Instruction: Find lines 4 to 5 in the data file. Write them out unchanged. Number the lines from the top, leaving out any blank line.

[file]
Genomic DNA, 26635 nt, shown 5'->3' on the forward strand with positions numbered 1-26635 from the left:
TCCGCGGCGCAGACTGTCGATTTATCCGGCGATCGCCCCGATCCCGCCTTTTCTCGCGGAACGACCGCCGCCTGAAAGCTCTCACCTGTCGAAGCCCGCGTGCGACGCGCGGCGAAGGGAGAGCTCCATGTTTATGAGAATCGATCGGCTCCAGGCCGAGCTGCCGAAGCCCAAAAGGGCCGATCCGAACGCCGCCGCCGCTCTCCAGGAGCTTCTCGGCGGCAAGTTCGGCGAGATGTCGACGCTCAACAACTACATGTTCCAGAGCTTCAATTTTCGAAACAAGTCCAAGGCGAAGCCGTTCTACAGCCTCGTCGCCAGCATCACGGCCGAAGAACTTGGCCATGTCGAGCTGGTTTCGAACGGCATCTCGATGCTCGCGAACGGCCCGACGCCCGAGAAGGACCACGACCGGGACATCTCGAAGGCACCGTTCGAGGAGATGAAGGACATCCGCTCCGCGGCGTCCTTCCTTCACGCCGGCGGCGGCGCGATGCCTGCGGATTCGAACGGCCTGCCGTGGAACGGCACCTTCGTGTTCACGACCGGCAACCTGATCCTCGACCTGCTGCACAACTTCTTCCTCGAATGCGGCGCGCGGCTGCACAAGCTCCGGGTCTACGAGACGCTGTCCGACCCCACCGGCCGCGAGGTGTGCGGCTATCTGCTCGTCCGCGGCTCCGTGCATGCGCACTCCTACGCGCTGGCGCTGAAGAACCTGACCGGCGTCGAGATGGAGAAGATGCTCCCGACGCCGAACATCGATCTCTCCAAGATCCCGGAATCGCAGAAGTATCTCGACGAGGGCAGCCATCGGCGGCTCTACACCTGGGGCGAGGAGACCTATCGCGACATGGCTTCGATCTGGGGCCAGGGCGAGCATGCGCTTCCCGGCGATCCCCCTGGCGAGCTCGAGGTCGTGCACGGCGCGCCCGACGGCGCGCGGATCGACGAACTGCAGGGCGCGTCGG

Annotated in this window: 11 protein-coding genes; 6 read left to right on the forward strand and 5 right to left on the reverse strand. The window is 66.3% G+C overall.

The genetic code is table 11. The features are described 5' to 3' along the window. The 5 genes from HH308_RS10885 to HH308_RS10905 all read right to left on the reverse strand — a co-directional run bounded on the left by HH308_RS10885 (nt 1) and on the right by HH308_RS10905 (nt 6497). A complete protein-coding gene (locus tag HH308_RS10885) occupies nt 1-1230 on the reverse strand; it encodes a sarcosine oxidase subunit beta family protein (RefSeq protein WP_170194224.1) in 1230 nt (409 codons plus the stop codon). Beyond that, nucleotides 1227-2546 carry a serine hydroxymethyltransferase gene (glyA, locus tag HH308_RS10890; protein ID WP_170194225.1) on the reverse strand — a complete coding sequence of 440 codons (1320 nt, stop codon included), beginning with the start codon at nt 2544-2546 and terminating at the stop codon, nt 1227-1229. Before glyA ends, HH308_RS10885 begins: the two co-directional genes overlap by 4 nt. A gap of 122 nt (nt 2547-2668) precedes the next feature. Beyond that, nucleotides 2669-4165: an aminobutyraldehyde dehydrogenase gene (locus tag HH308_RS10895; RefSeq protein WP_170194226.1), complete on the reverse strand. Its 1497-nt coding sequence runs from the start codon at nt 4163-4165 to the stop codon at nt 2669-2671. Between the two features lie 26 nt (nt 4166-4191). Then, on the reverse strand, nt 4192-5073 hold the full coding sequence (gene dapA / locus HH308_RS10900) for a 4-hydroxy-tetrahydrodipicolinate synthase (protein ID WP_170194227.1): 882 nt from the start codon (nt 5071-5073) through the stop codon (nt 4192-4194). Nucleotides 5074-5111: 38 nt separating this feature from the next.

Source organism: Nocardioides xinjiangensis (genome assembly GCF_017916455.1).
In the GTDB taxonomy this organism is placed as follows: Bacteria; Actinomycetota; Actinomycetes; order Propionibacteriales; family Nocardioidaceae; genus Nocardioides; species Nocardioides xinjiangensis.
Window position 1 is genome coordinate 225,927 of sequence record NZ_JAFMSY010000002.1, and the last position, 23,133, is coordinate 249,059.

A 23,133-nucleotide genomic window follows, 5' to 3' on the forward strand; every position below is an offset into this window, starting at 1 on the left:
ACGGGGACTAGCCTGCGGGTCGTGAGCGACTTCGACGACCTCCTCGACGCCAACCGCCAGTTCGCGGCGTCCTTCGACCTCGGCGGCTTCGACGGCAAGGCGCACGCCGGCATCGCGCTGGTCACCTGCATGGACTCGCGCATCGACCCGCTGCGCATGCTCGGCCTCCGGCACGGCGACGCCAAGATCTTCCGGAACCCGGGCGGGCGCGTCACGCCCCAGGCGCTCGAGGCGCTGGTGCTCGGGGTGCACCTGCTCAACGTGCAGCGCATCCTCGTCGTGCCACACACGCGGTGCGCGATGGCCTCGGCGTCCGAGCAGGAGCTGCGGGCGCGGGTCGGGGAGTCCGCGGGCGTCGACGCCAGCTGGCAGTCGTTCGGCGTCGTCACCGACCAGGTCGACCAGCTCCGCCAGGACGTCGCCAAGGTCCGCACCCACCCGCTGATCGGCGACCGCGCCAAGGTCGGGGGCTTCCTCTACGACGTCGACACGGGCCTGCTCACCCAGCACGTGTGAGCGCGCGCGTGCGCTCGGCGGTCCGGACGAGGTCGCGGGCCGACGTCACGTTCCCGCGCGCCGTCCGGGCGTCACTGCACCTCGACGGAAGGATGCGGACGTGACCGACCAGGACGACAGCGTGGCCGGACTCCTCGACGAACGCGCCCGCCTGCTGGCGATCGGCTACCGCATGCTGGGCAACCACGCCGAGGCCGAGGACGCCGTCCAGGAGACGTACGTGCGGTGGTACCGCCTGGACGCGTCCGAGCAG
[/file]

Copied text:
The genetic code is table 11. The features are described 5' to 3' along the window. The 5 genes from HH308_RS10885 to HH308_RS10905 all read right to left on the reverse strand — a co-directional run bounded on the left by HH308_RS10885 (nt 1) and on the right by HH308_RS10905 (nt 6497). A complete protein-coding gene (locus tag HH308_RS10885) occupies nt 1-1230 on the reverse strand; it encodes a sarcosine oxidase subunit beta family protein (RefSeq protein WP_170194224.1) in 1230 nt (409 codons plus the stop codon). Beyond that, nucleotides 1227-2546 carry a serine hydroxymethyltransferase gene (glyA, locus tag HH308_RS10890; protein ID WP_170194225.1) on the reverse strand — a complete coding sequence of 440 codons (1320 nt, stop codon included), beginning with the start codon at nt 2544-2546 and terminating at the stop codon, nt 1227-1229. Before glyA ends, HH308_RS10885 begins: the two co-directional genes overlap by 4 nt. A gap of 122 nt (nt 2547-2668) precedes the next feature. Beyond that, nucleotides 2669-4165: an aminobutyraldehyde dehydrogenase gene (locus tag HH308_RS10895; RefSeq protein WP_170194226.1), complete on the reverse strand. Its 1497-nt coding sequence runs from the start codon at nt 4163-4165 to the stop codon at nt 2669-2671. Between the two features lie 26 nt (nt 4166-4191). Then, on the reverse strand, nt 4192-5073 hold the full coding sequence (gene dapA / locus HH308_RS10900) for a 4-hydroxy-tetrahydrodipicolinate synthase (protein ID WP_170194227.1): 882 nt from the start codon (nt 5071-5073) through the stop codon (nt 4192-4194). Nucleotides 5074-5111: 38 nt separating this feature from the next.

Source organism: Nocardioides xinjiangensis (genome assembly GCF_017916455.1).